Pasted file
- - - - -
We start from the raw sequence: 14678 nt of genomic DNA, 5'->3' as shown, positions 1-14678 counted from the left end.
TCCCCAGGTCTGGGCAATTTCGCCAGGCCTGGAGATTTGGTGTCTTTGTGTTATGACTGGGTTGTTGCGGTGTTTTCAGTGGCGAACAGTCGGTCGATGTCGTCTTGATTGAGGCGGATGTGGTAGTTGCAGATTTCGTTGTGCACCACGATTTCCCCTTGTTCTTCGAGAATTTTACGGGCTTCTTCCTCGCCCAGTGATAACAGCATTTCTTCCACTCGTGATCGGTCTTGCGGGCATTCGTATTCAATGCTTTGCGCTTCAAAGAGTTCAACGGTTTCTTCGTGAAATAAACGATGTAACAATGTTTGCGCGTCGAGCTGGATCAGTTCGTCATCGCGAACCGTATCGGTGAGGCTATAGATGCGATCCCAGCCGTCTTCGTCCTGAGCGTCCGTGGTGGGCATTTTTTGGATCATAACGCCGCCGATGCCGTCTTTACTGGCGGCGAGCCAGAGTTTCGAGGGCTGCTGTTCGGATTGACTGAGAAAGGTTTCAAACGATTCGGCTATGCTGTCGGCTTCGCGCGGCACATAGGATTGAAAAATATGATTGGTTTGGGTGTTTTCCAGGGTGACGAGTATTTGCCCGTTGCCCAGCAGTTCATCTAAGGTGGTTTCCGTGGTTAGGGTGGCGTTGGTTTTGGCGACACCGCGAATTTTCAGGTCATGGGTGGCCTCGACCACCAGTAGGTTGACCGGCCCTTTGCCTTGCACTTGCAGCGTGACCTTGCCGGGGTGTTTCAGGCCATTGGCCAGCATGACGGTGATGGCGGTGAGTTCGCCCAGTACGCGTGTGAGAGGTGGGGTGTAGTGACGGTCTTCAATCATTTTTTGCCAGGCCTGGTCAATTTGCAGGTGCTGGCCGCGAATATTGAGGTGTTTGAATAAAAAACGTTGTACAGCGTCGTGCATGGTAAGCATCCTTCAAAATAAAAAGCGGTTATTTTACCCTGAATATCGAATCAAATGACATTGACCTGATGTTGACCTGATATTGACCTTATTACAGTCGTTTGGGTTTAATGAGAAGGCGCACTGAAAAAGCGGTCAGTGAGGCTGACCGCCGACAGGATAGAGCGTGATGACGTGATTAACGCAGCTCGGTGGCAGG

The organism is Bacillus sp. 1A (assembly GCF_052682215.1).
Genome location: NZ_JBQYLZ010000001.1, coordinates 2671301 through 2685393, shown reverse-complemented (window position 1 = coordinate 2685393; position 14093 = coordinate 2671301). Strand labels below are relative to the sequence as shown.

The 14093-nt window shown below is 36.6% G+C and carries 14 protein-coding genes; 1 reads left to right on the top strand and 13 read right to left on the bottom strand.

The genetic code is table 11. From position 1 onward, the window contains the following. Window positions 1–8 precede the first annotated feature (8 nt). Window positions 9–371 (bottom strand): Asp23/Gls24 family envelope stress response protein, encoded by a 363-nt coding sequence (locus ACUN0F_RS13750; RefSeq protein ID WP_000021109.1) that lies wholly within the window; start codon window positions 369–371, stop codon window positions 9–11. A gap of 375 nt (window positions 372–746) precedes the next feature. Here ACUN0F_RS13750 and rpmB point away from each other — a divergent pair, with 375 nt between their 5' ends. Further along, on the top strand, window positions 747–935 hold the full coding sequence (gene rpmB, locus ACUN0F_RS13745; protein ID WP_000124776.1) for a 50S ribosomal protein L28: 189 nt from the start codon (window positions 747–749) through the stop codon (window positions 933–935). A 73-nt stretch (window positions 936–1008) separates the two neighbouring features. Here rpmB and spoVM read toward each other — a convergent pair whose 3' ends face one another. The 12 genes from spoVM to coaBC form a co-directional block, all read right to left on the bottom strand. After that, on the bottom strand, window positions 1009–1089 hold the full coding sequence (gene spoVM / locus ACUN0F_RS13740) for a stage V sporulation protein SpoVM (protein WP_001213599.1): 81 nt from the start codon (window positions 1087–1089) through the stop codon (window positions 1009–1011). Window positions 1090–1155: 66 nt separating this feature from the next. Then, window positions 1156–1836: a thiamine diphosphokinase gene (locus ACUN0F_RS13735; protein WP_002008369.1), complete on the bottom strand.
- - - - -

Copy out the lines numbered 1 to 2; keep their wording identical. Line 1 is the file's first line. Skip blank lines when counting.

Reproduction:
We start from the raw sequence: 14678 nt of genomic DNA, 5'->3' as shown, positions 1-14678 counted from the left end.
TCCCCAGGTCTGGGCAATTTCGCCAGGCCTGGAGATTTGGTGTCTTTGTGTTATGACTGGGTTGTTGCGGTGTTTTCAGTGGCGAACAGTCGGTCGATGTCGTCTTGATTGAGGCGGATGTGGTAGTTGCAGATTTCGTTGTGCACCACGATTTCCCCTTGTTCTTCGAGAATTTTACGGGCTTCTTCCTCGCCCAGTGATAACAGCATTTCTTCCACTCGTGATCGGTCTTGCGGGCATTCGTATTCAATGCTTTGCGCTTCAAAGAGTTCAACGGTTTCTTCGTGAAATAAACGATGTAACAATGTTTGCGCGTCGAGCTGGATCAGTTCGTCATCGCGAACCGTATCGGTGAGGCTATAGATGCGATCCCAGCCGTCTTCGTCCTGAGCGTCCGTGGTGGGCATTTTTTGGATCATAACGCCGCCGATGCCGTCTTTACTGGCGGCGAGCCAGAGTTTCGAGGGCTGCTGTTCGGATTGACTGAGAAAGGTTTCAAACGATTCGGCTATGCTGTCGGCTTCGCGCGGCACATAGGATTGAAAAATATGATTGGTTTGGGTGTTTTCCAGGGTGACGAGTATTTGCCCGTTGCCCAGCAGTTCATCTAAGGTGGTTTCCGTGGTTAGGGTGGCGTTGGTTTTGGCGACACCGCGAATTTTCAGGTCATGGGTGGCCTCGACCACCAGTAGGTTGACCGGCCCTTTGCCTTGCACTTGCAGCGTGACCTTGCCGGGGTGTTTCAGGCCATTGGCCAGCATGACGGTGATGGCGGTGAGTTCGCCCAGTACGCGTGTGAGAGGTGGGGTGTAGTGACGGTCTTCAATCATTTTTTGCCAGGCCTGGTCAATTTGCAGGTGCTGGCCGCGAATATTGAGGTGTTTGAATAAAAAACGTTGTACAGCGTCGTGCATGGTAAGCATCCTTCAAAATAAAAAGCGGTTATTTTACCCTGAATATCGAATCAAATGACATTGACCTGATGTTGACCTGATATTGACCTTATTACAGTCGTTTGGGTTTAATGAGAAGGCGCACTGAAAAAGCGGTCAGTGAGGCTGACCGCCGACAGGATAGAGCGTGATGACGTGATTAACGCAGCTCGGTGGCAGG